Julie Smith and Megan Lynch to Discuss Online Misinformation and How You Can Spot It

Oct. 9, 2020

Julie Smith and Megan Lynch to Discuss Online Misinformation and How You Can Spot It
Julie Smith will speak with KMOX radio host Megan Lynch about online disinformation and how to spot it.

ST. LOUIS - Julie Smith, who teaches media literacy in Webster University’s School of Communications has a message for everyone: “You’re being lied to.”

And at 7 p.m., Oct. 26, she will have an online conversation with KMOX radio personality Megan Lynch about that message as part of Media Literacy Week. The two will discuss how much misinformation is being spread through social media and websites, and how regular viewers can separate the lies from the truth. To register for this free online event, visit alumni.webster.edu/medialitwk.

During the hour-long discussion, Smith and Lynch will discuss ways that people can determine if a rumor or story is true or fake. Smith will share some of her favorite tools that can determine if photos are fake, as well as tips about how to determine if a source is reliable or should be questioned.   

 “The amount of disinformation online is stunning, but what is more alarming is how many people repeat this information and think that it’s true,” Smith said. “Part of the reason they do it is because much information actually looks legitimate because the people behind it have their own agenda and powerful tools that can help them alter photos and videos or simultaneously repeat the fake stories on multiple accounts in a matter of seconds. People need to be aware of what tools and resources are available that can help them figure out what information is real and what is fake.”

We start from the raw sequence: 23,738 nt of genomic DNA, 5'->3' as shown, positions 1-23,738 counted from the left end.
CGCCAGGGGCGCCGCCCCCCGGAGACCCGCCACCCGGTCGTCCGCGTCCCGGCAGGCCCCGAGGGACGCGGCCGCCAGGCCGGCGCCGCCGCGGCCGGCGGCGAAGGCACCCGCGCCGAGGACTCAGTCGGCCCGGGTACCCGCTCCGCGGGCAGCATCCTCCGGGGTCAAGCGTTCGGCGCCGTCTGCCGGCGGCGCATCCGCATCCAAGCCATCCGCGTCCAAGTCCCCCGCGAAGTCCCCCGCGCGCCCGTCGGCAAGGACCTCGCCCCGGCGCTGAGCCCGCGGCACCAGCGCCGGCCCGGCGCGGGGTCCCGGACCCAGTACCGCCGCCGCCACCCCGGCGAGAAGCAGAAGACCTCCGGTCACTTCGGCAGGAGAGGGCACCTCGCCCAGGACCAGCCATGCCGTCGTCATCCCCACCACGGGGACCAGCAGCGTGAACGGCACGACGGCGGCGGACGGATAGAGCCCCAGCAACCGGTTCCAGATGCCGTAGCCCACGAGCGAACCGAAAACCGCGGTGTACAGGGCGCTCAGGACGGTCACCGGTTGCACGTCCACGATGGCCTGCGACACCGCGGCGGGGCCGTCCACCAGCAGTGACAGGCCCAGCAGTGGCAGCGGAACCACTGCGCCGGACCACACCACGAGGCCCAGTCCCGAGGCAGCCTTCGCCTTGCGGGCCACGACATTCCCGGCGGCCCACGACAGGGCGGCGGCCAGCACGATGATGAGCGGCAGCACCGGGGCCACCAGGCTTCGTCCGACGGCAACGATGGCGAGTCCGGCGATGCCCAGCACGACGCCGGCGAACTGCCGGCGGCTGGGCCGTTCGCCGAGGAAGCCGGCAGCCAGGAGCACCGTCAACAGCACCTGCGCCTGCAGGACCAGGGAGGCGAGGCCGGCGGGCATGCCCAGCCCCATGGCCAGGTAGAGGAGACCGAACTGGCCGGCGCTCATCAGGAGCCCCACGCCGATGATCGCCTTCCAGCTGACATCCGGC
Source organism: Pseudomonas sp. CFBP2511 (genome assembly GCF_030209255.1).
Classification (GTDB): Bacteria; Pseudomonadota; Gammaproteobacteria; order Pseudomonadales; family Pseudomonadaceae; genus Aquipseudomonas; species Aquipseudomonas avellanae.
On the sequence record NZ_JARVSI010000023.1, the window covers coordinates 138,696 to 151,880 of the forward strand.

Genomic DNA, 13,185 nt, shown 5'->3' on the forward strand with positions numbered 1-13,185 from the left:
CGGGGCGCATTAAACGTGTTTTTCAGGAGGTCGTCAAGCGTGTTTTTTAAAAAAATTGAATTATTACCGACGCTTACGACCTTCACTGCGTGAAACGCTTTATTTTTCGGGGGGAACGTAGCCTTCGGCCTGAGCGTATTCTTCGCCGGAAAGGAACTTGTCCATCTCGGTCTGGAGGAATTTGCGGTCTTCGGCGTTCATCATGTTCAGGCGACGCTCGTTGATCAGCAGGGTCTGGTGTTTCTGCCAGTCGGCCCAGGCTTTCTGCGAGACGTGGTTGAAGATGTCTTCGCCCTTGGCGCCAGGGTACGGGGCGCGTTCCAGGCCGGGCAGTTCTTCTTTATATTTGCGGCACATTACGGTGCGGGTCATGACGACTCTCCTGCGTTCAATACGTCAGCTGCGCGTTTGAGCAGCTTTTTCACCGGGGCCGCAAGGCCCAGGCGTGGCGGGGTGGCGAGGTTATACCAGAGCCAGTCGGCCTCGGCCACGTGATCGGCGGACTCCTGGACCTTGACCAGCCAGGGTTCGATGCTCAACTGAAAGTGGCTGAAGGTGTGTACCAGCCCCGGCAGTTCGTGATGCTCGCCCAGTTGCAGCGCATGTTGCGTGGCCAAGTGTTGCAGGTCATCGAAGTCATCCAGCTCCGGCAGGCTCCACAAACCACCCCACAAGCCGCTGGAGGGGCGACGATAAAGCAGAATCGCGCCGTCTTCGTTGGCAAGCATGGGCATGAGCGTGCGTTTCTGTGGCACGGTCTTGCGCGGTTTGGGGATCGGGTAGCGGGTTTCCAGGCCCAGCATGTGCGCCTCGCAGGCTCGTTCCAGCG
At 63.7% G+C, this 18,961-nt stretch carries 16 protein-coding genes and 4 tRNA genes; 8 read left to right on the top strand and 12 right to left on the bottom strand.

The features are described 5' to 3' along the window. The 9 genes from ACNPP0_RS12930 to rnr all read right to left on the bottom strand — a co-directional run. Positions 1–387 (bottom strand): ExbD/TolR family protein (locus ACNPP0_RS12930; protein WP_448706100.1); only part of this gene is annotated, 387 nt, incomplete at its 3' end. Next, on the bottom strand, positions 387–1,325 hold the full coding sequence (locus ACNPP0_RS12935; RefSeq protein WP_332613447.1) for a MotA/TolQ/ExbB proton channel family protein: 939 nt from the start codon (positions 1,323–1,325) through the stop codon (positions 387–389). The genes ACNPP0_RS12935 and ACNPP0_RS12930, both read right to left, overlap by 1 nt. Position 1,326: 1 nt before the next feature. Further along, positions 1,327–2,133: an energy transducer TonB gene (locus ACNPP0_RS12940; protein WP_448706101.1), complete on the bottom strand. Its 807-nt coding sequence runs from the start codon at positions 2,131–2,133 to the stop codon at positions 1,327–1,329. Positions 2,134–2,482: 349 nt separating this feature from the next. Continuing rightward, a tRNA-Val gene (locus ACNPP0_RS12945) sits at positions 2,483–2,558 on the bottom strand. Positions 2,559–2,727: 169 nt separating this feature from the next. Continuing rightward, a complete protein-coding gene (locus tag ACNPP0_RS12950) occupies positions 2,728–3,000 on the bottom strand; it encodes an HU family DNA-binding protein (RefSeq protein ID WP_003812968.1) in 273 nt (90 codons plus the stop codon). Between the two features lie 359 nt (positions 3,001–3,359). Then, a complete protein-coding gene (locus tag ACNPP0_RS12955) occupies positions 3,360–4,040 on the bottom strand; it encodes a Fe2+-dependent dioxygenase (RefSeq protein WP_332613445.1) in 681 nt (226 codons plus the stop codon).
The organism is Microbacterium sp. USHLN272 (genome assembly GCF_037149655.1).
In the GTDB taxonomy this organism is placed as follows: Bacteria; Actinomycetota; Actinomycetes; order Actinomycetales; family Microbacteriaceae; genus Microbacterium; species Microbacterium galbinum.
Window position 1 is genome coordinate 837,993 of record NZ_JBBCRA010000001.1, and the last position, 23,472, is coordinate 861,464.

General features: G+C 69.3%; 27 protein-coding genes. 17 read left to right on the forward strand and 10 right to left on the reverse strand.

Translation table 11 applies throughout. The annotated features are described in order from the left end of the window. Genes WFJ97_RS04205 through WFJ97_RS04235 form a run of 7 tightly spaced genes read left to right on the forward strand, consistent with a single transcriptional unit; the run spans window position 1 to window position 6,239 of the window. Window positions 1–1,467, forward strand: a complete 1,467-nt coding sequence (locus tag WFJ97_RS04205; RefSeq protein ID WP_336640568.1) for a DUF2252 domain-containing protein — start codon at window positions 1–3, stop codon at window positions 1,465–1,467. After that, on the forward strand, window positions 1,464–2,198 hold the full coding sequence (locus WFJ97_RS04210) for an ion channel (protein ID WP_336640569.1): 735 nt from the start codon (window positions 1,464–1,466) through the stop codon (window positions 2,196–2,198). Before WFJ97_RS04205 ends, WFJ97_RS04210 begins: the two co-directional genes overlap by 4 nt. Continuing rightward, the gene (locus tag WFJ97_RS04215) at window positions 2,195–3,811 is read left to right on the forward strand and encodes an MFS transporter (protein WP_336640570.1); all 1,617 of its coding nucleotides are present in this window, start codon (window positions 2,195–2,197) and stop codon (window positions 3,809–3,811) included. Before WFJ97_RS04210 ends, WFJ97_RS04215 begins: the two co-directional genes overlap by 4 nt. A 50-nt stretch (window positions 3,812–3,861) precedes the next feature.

For an example of how misinformation can quickly spread and be accepted as “true,” Smith points to a lawsuit regarding the death of Seth Rich, a Democratic National Committee member who was killed in a robbery in 2016. The lawsuit revolves around a rumor started by an anonymous Twitter account that Rich was killed by people close to Hillary Clinton because he allegedly leaked Clinton’s e-mails to Wikileaks. That rumor quickly spread across other social media accounts before being published on conservative-leaning websites. Within days, it was broadcast on FOX National News.

Shortly after it became part of the national news cycle, it became apparent that the story was fake. FOX and other media outlets retracted it, but it was too late. Four years later, there are numerous people online – including elected officials – who continually repeat the fake story as if it’s the truth.

Smith is the author of the books “Master the Media: How Teaching Media Literacy Can Save our Plugged-In World” and co-author of “Media Literacy: Keys to Interpreting Media.” She is a frequent lecturer on social media issues and a popular interview subject in the national media. She is a board member of the National Association for Media Literacy Education.

To register for this free online event, visit alumni.webster.edu/medialitwk.    

For more information about Media Literacy Week, visit medialiteracyweek.us.

For more information on the Webster University School of Communications, visit webster.edu/communications.

 

 

tags:  faculty, home page, school of communications, webster today,